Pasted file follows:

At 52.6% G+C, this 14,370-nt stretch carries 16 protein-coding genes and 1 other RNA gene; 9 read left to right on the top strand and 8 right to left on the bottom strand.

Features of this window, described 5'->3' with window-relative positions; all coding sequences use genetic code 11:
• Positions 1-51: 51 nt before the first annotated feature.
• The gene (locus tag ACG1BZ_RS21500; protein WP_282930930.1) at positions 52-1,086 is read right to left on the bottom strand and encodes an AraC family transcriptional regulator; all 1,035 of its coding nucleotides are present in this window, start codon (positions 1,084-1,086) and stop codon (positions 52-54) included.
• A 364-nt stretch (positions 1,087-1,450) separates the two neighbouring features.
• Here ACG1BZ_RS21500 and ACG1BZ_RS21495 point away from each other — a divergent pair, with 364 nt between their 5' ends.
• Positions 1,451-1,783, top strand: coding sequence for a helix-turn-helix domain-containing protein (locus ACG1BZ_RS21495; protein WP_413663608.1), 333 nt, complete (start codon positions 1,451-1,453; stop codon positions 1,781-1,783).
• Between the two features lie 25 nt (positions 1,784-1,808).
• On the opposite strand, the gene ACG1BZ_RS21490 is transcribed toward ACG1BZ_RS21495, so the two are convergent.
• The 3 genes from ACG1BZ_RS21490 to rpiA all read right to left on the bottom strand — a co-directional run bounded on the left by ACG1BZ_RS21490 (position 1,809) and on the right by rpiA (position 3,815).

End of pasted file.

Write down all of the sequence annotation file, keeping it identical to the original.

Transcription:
At 52.6% G+C, this 14,370-nt stretch carries 16 protein-coding genes and 1 other RNA gene; 9 read left to right on the top strand and 8 right to left on the bottom strand.

Features of this window, described 5'->3' with window-relative positions; all coding sequences use genetic code 11:
• Positions 1-51: 51 nt before the first annotated feature.
• The gene (locus tag ACG1BZ_RS21500; protein WP_282930930.1) at positions 52-1,086 is read right to left on the bottom strand and encodes an AraC family transcriptional regulator; all 1,035 of its coding nucleotides are present in this window, start codon (positions 1,084-1,086) and stop codon (positions 52-54) included.
• A 364-nt stretch (positions 1,087-1,450) separates the two neighbouring features.
• Here ACG1BZ_RS21500 and ACG1BZ_RS21495 point away from each other — a divergent pair, with 364 nt between their 5' ends.
• Positions 1,451-1,783, top strand: coding sequence for a helix-turn-helix domain-containing protein (locus ACG1BZ_RS21495; protein WP_413663608.1), 333 nt, complete (start codon positions 1,451-1,453; stop codon positions 1,781-1,783).
• Between the two features lie 25 nt (positions 1,784-1,808).
• On the opposite strand, the gene ACG1BZ_RS21490 is transcribed toward ACG1BZ_RS21495, so the two are convergent.
• The 3 genes from ACG1BZ_RS21490 to rpiA all read right to left on the bottom strand — a co-directional run bounded on the left by ACG1BZ_RS21490 (position 1,809) and on the right by rpiA (position 3,815).